Over the years, critics have slammed the company for not earning the right to hike its dividend, as industry headwinds weighed on its business. I’ve slammed such critics. Enbridge had a dividend “promise” with its long-term shareholders, and it’s one of few firms that kept its promises despite unfavourable macro pressures in the energy scene.
The tables are turning in favour of the energy giants
Although energy prices are much higher today, with WTI blasting off above US$73 for the first time in years, Enbridge continues to grapple with its own slew of company-specific challenges. Most notably, the regulatory backlash from various states, including Michigan and Minnesota, both of which are no fans of pipelines.
Regulatory delays, setbacks, and all the sort are to be expected with a pipeline firm like Enbridge, though. Nothing new here, really. If you can handle the constant stream of pessimistic news, then Enbridge may be a compelling option to stash in your passive-income fund.
Enbridge’s dividend yields an incredible 6.8%, making it a very rare breed, indeed.
It’s not only safe and sound from the backing of some pretty robust operating cash flows, but it’s also in a good spot to grow for many years to come. For the income-savvy, Enbridge is undoubtedly one of the “sexier” plays on the TSX these days. As Enbridge stock continues its steady ascent out of its ominous 2020 lows, I think investors will stand to do very well for themselves over the long term by locking in the yield while it’s swollen.
Enbridge stock will get more ESG-friendly with time
The pipelines, like Enbridge, tend to be far less sensitive to inflation or commodity price fluctuations, but regulatory roadblocks are a major source of volatility.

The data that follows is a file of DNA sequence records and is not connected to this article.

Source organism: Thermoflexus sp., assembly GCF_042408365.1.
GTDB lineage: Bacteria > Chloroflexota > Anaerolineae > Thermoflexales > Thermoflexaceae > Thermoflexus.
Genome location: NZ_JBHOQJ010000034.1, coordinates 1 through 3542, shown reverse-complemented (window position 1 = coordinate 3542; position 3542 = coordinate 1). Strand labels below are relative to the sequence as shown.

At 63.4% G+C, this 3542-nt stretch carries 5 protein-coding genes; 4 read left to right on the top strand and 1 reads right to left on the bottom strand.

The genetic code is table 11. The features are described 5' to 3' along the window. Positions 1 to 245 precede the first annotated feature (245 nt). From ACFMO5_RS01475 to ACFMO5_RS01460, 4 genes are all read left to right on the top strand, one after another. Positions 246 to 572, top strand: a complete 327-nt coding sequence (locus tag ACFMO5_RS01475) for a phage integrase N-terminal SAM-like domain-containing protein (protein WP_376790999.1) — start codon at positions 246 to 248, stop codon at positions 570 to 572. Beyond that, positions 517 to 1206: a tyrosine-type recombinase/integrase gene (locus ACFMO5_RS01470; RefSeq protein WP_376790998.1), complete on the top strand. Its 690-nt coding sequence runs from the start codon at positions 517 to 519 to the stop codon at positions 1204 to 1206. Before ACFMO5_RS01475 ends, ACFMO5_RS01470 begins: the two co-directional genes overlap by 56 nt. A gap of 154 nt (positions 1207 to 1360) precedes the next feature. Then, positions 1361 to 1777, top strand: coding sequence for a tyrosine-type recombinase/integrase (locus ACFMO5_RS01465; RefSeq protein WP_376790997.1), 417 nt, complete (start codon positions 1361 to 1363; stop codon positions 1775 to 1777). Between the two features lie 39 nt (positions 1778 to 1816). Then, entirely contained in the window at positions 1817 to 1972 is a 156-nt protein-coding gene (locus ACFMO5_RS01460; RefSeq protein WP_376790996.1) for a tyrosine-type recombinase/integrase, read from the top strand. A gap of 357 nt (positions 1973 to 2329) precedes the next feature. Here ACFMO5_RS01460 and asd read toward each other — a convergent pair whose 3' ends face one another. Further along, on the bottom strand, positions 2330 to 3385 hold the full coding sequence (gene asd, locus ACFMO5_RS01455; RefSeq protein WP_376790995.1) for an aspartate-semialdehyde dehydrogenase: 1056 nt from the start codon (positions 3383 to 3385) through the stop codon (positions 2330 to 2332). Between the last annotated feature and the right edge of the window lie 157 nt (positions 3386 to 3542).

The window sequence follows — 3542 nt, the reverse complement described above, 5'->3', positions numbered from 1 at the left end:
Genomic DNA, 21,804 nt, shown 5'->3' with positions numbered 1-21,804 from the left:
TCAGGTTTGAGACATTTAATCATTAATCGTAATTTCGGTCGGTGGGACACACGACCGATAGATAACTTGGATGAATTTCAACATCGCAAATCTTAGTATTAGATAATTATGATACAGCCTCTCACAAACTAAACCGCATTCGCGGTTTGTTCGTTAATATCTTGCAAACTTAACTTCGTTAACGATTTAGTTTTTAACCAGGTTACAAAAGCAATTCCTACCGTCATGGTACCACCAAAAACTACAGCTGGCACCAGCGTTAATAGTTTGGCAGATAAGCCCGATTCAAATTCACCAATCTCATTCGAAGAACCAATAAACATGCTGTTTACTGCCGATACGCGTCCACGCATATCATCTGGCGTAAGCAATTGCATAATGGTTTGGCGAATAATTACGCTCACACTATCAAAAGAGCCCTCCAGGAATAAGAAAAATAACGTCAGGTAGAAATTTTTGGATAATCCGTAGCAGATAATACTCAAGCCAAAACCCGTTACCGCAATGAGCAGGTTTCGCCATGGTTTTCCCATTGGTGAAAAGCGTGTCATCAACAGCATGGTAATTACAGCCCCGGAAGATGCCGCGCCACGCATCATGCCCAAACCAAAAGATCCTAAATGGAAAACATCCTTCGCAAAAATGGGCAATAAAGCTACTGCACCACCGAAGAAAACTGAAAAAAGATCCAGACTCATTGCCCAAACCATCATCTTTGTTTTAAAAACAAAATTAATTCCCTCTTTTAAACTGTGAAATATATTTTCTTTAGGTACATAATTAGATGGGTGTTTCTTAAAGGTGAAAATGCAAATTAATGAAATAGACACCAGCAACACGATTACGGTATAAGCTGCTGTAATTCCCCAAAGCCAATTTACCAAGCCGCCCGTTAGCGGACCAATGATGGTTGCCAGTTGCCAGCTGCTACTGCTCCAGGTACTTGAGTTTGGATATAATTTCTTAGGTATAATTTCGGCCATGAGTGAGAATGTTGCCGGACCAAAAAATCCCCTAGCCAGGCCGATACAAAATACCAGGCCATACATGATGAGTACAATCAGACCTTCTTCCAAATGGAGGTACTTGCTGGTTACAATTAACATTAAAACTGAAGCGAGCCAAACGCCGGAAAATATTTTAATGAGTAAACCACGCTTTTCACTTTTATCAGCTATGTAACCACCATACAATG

With the continued rise of ESG investing, Enbridge could find itself trading at a perennial discount. It is worth noting, however, that Enbridge has put in the effort to curb its net emissions. The company has ambitious targets and renewable power projects that could further fuel the firm’s already impressive operating cash flow stream.
So, over the coming years, Enbridge could climb the ESG rankings, even if it is, at heart, a transporter of filthy fossil fuels.
Enbridge stock looks ridiculously undervalued
Finally, Enbridge stock still looks dirt cheap, given the improving industry backdrop and the prospect of much higher oil prices. While Enbridge won’t profit as much from soaring energy prices as its producers upstream, the company will get a pretty nice boost in business, as producers look to ramp up in response to the more favourable environment.
At the time of writing, Enbridge shares trade at 18.4 times forward earnings, 1.8 times book value, and 2.5 times sales, all of which are a modest price to pay for the calibre of wide-moat business you’ll be getting.
The regulatory backlash will weigh on Enbridge stock every once in a while. But if you’ve got the discipline to ignore such news, most of which is noise, then you should feel compelled to scoop up shares on the way up, as there’s no guarantee Enbridge will yield close to 7% forever, especially as investors grow the appreciate the projects in its pipeline.